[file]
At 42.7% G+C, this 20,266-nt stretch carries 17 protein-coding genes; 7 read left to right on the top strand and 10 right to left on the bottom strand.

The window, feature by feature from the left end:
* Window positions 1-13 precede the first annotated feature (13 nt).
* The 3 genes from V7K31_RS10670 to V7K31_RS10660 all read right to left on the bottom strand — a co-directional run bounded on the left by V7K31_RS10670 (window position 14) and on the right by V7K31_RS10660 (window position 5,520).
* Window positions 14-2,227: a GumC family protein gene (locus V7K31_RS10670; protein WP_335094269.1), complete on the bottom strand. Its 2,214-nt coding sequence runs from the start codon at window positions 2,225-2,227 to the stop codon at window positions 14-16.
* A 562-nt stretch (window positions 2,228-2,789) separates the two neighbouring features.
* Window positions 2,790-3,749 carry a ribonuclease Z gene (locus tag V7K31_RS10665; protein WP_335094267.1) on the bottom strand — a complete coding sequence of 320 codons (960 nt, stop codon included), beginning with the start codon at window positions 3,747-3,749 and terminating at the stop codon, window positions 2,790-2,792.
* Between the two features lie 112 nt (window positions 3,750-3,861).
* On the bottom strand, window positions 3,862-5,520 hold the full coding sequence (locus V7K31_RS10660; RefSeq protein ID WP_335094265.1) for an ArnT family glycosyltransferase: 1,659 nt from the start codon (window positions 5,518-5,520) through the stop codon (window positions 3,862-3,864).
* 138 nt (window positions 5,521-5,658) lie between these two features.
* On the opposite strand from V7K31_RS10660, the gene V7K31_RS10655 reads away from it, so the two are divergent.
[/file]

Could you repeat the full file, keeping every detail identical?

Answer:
At 42.7% G+C, this 20,266-nt stretch carries 17 protein-coding genes; 7 read left to right on the top strand and 10 right to left on the bottom strand.

The window, feature by feature from the left end:
* Window positions 1-13 precede the first annotated feature (13 nt).
* The 3 genes from V7K31_RS10670 to V7K31_RS10660 all read right to left on the bottom strand — a co-directional run bounded on the left by V7K31_RS10670 (window position 14) and on the right by V7K31_RS10660 (window position 5,520).
* Window positions 14-2,227: a GumC family protein gene (locus V7K31_RS10670; protein WP_335094269.1), complete on the bottom strand. Its 2,214-nt coding sequence runs from the start codon at window positions 2,225-2,227 to the stop codon at window positions 14-16.
* A 562-nt stretch (window positions 2,228-2,789) separates the two neighbouring features.
* Window positions 2,790-3,749 carry a ribonuclease Z gene (locus tag V7K31_RS10665; protein WP_335094267.1) on the bottom strand — a complete coding sequence of 320 codons (960 nt, stop codon included), beginning with the start codon at window positions 3,747-3,749 and terminating at the stop codon, window positions 2,790-2,792.
* Between the two features lie 112 nt (window positions 3,750-3,861).
* On the bottom strand, window positions 3,862-5,520 hold the full coding sequence (locus V7K31_RS10660; RefSeq protein ID WP_335094265.1) for an ArnT family glycosyltransferase: 1,659 nt from the start codon (window positions 5,518-5,520) through the stop codon (window positions 3,862-3,864).
* 138 nt (window positions 5,521-5,658) lie between these two features.
* On the opposite strand from V7K31_RS10660, the gene V7K31_RS10655 reads away from it, so the two are divergent.